Wednesday, May 31, 2017

Avira makes me WannaCry

It's humbling when you perform due diligence and still get it wrong. For years I've used Avira as my anti-virus product since it is consistently in the top 3 or so in detection and performance rates according to various antivirus researchers.

But the free version of Avira did not detect WannaCry. Not from any lack of ability but rather because Avira wanted to differentiate their "Pro" version from the free version by limiting the ability to handle ransomware to the Pro version.

Screenshot of Avira failing to stop WannaCry

Why would ransomware ever be considered outside of antivirus' basic scope? The free version of Avira almost certainly has ransomware protection now but I have switched to BitDefender. Kaspersky's AV also has a good detection and performance rating while also having protected against WannaCry. NewEgg runs sales on Kaspersky all the time so that's probably what I'll be using later.*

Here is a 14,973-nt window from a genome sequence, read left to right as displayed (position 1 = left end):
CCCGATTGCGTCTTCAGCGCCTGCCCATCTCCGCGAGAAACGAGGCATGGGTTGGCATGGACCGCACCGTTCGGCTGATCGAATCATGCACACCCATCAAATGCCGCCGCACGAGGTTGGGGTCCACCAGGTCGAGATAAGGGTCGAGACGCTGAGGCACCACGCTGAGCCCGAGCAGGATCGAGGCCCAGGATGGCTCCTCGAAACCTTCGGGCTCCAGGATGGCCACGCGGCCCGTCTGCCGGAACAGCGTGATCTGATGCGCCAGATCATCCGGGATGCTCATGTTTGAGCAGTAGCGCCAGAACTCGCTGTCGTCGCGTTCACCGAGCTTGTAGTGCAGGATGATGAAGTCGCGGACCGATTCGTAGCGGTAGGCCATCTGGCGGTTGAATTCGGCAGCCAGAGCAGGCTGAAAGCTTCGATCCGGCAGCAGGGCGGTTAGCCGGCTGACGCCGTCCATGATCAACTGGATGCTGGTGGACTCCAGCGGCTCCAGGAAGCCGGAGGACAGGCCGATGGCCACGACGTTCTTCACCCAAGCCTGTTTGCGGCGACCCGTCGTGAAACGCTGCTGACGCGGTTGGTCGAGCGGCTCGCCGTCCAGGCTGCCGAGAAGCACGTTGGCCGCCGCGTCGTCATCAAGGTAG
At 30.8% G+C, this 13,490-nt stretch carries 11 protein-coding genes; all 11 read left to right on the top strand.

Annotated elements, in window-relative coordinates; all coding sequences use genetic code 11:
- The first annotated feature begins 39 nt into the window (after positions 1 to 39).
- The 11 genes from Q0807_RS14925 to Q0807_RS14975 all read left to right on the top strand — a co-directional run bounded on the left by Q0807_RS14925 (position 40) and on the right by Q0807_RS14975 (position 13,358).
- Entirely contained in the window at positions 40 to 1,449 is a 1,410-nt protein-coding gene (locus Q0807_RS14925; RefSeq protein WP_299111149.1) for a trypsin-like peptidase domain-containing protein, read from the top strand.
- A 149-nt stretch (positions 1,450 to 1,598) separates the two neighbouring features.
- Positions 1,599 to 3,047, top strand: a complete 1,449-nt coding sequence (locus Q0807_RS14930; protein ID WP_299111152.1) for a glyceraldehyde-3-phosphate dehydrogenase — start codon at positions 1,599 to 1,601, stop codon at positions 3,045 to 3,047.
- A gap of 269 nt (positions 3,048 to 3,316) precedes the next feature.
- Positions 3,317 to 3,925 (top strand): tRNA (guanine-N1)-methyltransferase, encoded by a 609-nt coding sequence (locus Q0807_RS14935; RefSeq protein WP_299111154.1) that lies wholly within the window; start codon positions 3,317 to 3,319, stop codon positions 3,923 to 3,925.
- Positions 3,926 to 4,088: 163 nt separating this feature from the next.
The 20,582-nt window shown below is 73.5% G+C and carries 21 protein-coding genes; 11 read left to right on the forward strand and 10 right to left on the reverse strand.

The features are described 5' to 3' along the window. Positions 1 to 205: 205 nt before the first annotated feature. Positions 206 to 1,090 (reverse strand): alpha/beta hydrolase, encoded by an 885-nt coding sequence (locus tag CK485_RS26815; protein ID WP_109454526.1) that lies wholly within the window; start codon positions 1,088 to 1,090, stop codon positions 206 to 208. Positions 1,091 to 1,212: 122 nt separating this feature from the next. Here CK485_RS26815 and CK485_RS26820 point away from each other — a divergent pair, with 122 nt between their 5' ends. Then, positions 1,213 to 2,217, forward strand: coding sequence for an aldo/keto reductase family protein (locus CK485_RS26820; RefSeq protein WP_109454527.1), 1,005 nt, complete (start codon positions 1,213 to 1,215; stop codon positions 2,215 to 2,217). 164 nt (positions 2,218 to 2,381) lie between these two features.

I've paid for Avira before because I hate the ads, but I manage a lot of computers and there's too much competition to really pay for a dozen licenses as insurance. And not extending protection to "free" users is a major failing in my opinion so I doubt I will use Avira again.

* Uninformed people think Kaspersky is some kind of Russian backdoor but any top intelligence agency can easily break into any typical PC, antivirus or not thanks to "features" like Intel's Management Engine. WannaCry itself shows that the Russians shouldn't really be our top concern.

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